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DNA Sequencing: Maxam Gilbert MethodBY: Farah Mahboob | Category: Biotech-Research | Submitted: 2010-07-21 04:08:56
Article Summary: "When DNA's double helical structure was discovered by Watson and Crick, scientists entered a race to sequence the human genome. Among the first techniques developed for DNA sequencing was the Maxam Gilbert method developed in 1973..."
Maxam Gilbert Method:
Through this technique the two scientists reported the sequence of 24 base pairs nucleotide sequence of a lac operator. Although their paper was published two years after the famous Sanger method, still their technique became more popular. The process uses purified DNA directly, chemically modifies the DNA and subsequently cleaves it at specific base sites. The process is listed below in six steps;
Step 1: Purifying the Sequence
1. Enzyme, restriction endonuclease is used and DNA is cut at a specific sequence. For example, if the restriction endonuclease is 'Hind lll', it is responsible for cleaving the sequence AAGCTT.
Step 2: Addition of radioactive phosphate
2. Since DNA has sugar phosphate back bone, phosphate present at the 3' end of the cleaved DNA segment will be removed and replaced by radioactive phosphate (32p).
3. Phosphatase is the enzyme for phosphate cleavage while Kinase is the enzyme used for radioactive phosphate addition.
Step 3: Seperating the sub fragments
4. The radioactive labelled DNA fragment is again treated with another restriction endonuclease. This endonuclease further cuts the DNA fragment.
5. DNA fragments are ran through Gel electrophoresis to separate the two, labeled and unlabeled-end sub fragments from each other resulting in sub fragments having one labeled and an unlabeled end.
6. The DNA sub fragment whose sequence is to be determined is purified from the gel and separated from its other end-labeled sub fragment.
Step 4: Identifying the Bases
7. Four base specific chemical samples are produced. For example, chemical sample for Guanine will cause the bond holding the base Guanine in position of the DNA to break. Similarly other chemicals break the bonds holding bases Cytosine and another breaking both Adenine with some cleavage or weakening of Adenine, the fourth one breaks the bonds holding the Thymine with some cleavage or weakening of Cytosine bases. Thus, the four reaction samples are;
1. G reaction (dimethyl sulfate (DMS) methylates Guanine).
2. C reaction.
3. A reaction with some G cleavage (DMS also methylates Adenine but does not result is strand cleavege).
4. T reaction with some C cleavage.
For G reaction Piperidine is used. This causes loss of the methylated base and breakage of DNA backbone at the lost base site. The sites are called apurinic site. For Adenine and Guanine glycoside bonds can also be weaken with acid and later on piperidine used that causes depurination and strand breakage.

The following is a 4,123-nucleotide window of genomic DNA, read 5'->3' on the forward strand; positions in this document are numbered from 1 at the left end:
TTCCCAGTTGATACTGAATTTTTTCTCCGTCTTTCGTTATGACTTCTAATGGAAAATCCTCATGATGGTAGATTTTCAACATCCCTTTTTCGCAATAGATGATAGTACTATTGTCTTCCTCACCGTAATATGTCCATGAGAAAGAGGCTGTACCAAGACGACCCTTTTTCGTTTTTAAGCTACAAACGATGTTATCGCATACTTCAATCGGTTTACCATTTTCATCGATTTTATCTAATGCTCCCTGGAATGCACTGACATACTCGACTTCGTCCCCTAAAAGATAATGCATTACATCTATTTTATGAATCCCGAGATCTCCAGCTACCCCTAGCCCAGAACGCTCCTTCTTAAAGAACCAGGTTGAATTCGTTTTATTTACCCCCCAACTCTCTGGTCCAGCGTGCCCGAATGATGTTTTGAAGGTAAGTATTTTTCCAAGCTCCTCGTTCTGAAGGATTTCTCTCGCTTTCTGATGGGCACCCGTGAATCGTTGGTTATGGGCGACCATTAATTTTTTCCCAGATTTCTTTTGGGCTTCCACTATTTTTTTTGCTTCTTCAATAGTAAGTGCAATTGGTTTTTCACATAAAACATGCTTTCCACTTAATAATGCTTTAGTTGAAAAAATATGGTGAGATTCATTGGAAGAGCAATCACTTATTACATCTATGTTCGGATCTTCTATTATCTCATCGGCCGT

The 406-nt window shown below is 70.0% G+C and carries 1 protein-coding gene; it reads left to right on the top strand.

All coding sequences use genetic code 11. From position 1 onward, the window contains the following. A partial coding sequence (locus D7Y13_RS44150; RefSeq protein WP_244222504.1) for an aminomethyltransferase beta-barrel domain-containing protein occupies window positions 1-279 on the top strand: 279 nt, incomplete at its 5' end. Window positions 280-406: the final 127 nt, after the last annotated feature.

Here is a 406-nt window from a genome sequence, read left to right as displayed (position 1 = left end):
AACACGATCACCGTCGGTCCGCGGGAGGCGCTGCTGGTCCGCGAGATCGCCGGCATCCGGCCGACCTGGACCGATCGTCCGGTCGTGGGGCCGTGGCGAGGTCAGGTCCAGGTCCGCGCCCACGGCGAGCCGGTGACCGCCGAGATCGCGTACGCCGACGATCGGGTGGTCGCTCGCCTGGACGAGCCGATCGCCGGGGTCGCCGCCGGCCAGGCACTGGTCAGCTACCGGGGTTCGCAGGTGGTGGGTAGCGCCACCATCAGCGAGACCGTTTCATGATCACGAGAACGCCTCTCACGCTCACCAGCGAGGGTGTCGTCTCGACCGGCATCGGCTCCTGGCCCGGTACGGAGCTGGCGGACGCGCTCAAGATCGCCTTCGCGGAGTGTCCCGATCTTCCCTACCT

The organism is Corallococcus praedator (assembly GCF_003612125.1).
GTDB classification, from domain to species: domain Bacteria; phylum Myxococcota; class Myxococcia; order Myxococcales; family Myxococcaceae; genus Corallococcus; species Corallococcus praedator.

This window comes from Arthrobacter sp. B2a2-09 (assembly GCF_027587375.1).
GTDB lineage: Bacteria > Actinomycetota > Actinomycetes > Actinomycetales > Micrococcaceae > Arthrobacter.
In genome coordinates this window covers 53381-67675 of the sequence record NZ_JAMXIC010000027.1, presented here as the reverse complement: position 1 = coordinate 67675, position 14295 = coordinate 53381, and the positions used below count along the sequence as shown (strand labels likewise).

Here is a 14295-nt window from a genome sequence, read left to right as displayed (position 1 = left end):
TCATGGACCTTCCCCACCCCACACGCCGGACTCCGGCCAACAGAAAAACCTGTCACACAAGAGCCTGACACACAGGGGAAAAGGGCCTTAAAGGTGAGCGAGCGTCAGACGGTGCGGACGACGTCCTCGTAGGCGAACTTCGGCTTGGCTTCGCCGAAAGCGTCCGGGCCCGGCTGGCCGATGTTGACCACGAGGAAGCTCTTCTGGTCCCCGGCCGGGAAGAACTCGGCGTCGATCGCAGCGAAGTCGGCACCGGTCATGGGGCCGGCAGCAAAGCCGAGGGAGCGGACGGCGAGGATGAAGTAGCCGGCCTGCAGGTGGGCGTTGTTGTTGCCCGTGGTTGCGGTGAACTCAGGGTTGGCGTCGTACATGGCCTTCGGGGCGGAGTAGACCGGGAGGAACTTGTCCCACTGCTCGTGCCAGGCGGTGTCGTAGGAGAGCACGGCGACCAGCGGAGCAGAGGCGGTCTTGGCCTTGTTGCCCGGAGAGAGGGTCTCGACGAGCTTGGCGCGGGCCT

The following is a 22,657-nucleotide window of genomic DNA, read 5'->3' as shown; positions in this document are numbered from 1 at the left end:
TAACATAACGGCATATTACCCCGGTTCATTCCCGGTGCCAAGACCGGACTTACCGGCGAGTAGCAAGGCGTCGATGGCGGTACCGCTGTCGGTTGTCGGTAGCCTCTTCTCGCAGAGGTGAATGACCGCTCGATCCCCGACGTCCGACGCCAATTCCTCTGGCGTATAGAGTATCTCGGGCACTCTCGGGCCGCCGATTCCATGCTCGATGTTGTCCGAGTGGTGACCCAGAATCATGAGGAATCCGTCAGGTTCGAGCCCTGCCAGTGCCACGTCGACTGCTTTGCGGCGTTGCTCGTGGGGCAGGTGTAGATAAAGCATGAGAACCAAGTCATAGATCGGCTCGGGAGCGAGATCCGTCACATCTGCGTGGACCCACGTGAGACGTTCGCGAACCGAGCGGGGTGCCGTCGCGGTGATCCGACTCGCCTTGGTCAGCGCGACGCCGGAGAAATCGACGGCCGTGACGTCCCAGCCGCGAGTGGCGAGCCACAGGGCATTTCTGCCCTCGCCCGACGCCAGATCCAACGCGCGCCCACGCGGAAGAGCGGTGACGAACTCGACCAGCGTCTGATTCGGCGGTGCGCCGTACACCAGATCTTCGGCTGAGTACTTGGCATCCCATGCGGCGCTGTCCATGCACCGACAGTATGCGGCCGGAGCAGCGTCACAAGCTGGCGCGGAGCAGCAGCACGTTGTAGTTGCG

For Thymine and Cytosine, hydrazine is used which open up their rings. Later on piperidine is used to create apyrumidinic sites by cleaving the bases and breaking the back bone.
On purines Adenine and Guanine cleavage apurinic sites are created where as, for pyrimidines, cytosine and thymine cleavage apyrumidinic sites are created.
8. The end-labeled DNA fragment are further divided and placed in these four separate chemical solutions.
9. As explained earlier, each reaction solution only treats a particular base therefore, for example in G reaction solution, each DNA molecule will only have its Guanine bond broken and the base removed.
10. In this way every Guanine base in the DNA molecule will be removed either if its 100 bases away or at the end of the molecule.
Step 5: Cleaving the DNA
11. When the bases are removed for each particular base removing reaction the DNA strands are subjected to another reagent. This reagent breaks the DNA at the very particular points from where the bases have been removed.
12. This results in DNA strands of different lengths.
Step 6: Reading the Sequence
13. Electrophoresis is performed again on the four reaction samples.
14. Each reaction is ran on its own lane and arranged according to its length.
15. Autoradiography: a technique that reads radioactive molecules on an x-ray film, is used to detect the separated DNA fragments.
16. On reading the X-ray films, the bands of DNA fragments are revealed according to their length in each separated lane of the four reaction mixtures.
A Reaction with some G cleavage
9 - - - - - -
3 - - - - - -
T Reaction with some C Cleavage
11 - - - - - -
10 - - - - - -
5 - - - - - -
Base pairs Identified against each reaction mixture
"=====" represent a dark band, "- - - - - -" represents a light band as seen on the X-ray film .
Thus the Sequence is read from down to up, as TTGACTTAGCC. A dark band in each reaction depicts the base present. A band found in the A reaction with some cleavage at G is read as 'A', that is if there is no corresponding band of the same length in the G lane. Same goes for the T reaction with some G cleavage.
Although this process was more popular as compared to Sanger method, Maxam and Gilbert method did not remain on scientists favourite DNA sequencing techniques list for long, due to its technical complexity and extensive use of hazardous material.
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